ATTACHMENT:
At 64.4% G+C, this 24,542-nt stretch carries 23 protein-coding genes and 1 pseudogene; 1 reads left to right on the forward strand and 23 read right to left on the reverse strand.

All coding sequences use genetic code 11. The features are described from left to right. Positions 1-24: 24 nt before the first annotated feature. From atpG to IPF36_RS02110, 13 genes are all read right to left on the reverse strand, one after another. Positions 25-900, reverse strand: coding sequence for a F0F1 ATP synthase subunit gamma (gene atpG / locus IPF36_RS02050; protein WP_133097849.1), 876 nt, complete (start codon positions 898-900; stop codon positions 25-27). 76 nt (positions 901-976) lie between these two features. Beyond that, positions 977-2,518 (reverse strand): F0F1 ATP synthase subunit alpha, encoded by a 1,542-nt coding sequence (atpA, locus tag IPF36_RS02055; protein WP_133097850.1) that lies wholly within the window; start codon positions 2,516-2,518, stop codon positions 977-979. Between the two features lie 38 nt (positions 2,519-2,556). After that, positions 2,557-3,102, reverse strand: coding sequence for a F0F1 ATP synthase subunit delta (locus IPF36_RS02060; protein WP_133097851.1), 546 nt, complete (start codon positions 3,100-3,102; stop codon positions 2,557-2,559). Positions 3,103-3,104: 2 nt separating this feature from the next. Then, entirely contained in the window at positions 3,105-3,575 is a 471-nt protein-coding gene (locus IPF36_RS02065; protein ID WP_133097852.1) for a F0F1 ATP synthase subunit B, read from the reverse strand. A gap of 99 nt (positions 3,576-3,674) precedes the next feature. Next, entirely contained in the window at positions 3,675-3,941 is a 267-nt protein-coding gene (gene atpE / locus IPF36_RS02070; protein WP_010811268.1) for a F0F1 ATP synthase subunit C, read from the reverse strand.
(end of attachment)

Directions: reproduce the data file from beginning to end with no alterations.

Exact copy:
At 64.4% G+C, this 24,542-nt stretch carries 23 protein-coding genes and 1 pseudogene; 1 reads left to right on the forward strand and 23 read right to left on the reverse strand.

All coding sequences use genetic code 11. The features are described from left to right. Positions 1-24: 24 nt before the first annotated feature. From atpG to IPF36_RS02110, 13 genes are all read right to left on the reverse strand, one after another. Positions 25-900, reverse strand: coding sequence for a F0F1 ATP synthase subunit gamma (gene atpG / locus IPF36_RS02050; protein WP_133097849.1), 876 nt, complete (start codon positions 898-900; stop codon positions 25-27). 76 nt (positions 901-976) lie between these two features. Beyond that, positions 977-2,518 (reverse strand): F0F1 ATP synthase subunit alpha, encoded by a 1,542-nt coding sequence (atpA, locus tag IPF36_RS02055; protein WP_133097850.1) that lies wholly within the window; start codon positions 2,516-2,518, stop codon positions 977-979. Between the two features lie 38 nt (positions 2,519-2,556). After that, positions 2,557-3,102, reverse strand: coding sequence for a F0F1 ATP synthase subunit delta (locus IPF36_RS02060; protein WP_133097851.1), 546 nt, complete (start codon positions 3,100-3,102; stop codon positions 2,557-2,559). Positions 3,103-3,104: 2 nt separating this feature from the next. Then, entirely contained in the window at positions 3,105-3,575 is a 471-nt protein-coding gene (locus IPF36_RS02065; protein ID WP_133097852.1) for a F0F1 ATP synthase subunit B, read from the reverse strand. A gap of 99 nt (positions 3,576-3,674) precedes the next feature. Next, entirely contained in the window at positions 3,675-3,941 is a 267-nt protein-coding gene (gene atpE / locus IPF36_RS02070; protein WP_010811268.1) for a F0F1 ATP synthase subunit C, read from the reverse strand.